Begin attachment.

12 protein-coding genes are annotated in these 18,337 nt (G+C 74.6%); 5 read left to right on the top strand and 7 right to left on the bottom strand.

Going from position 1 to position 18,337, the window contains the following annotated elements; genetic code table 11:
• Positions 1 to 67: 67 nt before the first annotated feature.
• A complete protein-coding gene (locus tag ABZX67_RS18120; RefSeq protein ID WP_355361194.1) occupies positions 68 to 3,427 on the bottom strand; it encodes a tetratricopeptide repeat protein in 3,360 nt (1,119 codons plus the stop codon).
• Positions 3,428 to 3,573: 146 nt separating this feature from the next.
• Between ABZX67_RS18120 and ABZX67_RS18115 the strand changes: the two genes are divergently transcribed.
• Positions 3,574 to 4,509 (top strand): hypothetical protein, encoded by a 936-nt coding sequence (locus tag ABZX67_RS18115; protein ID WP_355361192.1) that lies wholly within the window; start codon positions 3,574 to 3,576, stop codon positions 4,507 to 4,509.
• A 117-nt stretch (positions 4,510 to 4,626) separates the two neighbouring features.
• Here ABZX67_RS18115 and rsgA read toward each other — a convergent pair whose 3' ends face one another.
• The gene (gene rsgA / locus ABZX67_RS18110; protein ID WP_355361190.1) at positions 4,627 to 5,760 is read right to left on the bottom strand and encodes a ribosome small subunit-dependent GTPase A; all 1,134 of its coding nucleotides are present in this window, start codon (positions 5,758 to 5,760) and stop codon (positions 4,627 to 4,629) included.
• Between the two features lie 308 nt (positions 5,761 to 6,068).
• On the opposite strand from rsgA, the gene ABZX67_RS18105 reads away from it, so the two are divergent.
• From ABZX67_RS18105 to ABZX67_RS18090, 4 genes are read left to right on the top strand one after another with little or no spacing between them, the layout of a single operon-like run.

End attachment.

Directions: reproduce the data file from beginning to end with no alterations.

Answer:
12 protein-coding genes are annotated in these 18,337 nt (G+C 74.6%); 5 read left to right on the top strand and 7 right to left on the bottom strand.

Going from position 1 to position 18,337, the window contains the following annotated elements; genetic code table 11:
• Positions 1 to 67: 67 nt before the first annotated feature.
• A complete protein-coding gene (locus tag ABZX67_RS18120; RefSeq protein ID WP_355361194.1) occupies positions 68 to 3,427 on the bottom strand; it encodes a tetratricopeptide repeat protein in 3,360 nt (1,119 codons plus the stop codon).
• Positions 3,428 to 3,573: 146 nt separating this feature from the next.
• Between ABZX67_RS18120 and ABZX67_RS18115 the strand changes: the two genes are divergently transcribed.
• Positions 3,574 to 4,509 (top strand): hypothetical protein, encoded by a 936-nt coding sequence (locus tag ABZX67_RS18115; protein ID WP_355361192.1) that lies wholly within the window; start codon positions 3,574 to 3,576, stop codon positions 4,507 to 4,509.
• A 117-nt stretch (positions 4,510 to 4,626) separates the two neighbouring features.
• Here ABZX67_RS18115 and rsgA read toward each other — a convergent pair whose 3' ends face one another.
• The gene (gene rsgA / locus ABZX67_RS18110; protein ID WP_355361190.1) at positions 4,627 to 5,760 is read right to left on the bottom strand and encodes a ribosome small subunit-dependent GTPase A; all 1,134 of its coding nucleotides are present in this window, start codon (positions 5,758 to 5,760) and stop codon (positions 4,627 to 4,629) included.
• Between the two features lie 308 nt (positions 5,761 to 6,068).
• On the opposite strand from rsgA, the gene ABZX67_RS18105 reads away from it, so the two are divergent.
• From ABZX67_RS18105 to ABZX67_RS18090, 4 genes are read left to right on the top strand one after another with little or no spacing between them, the layout of a single operon-like run.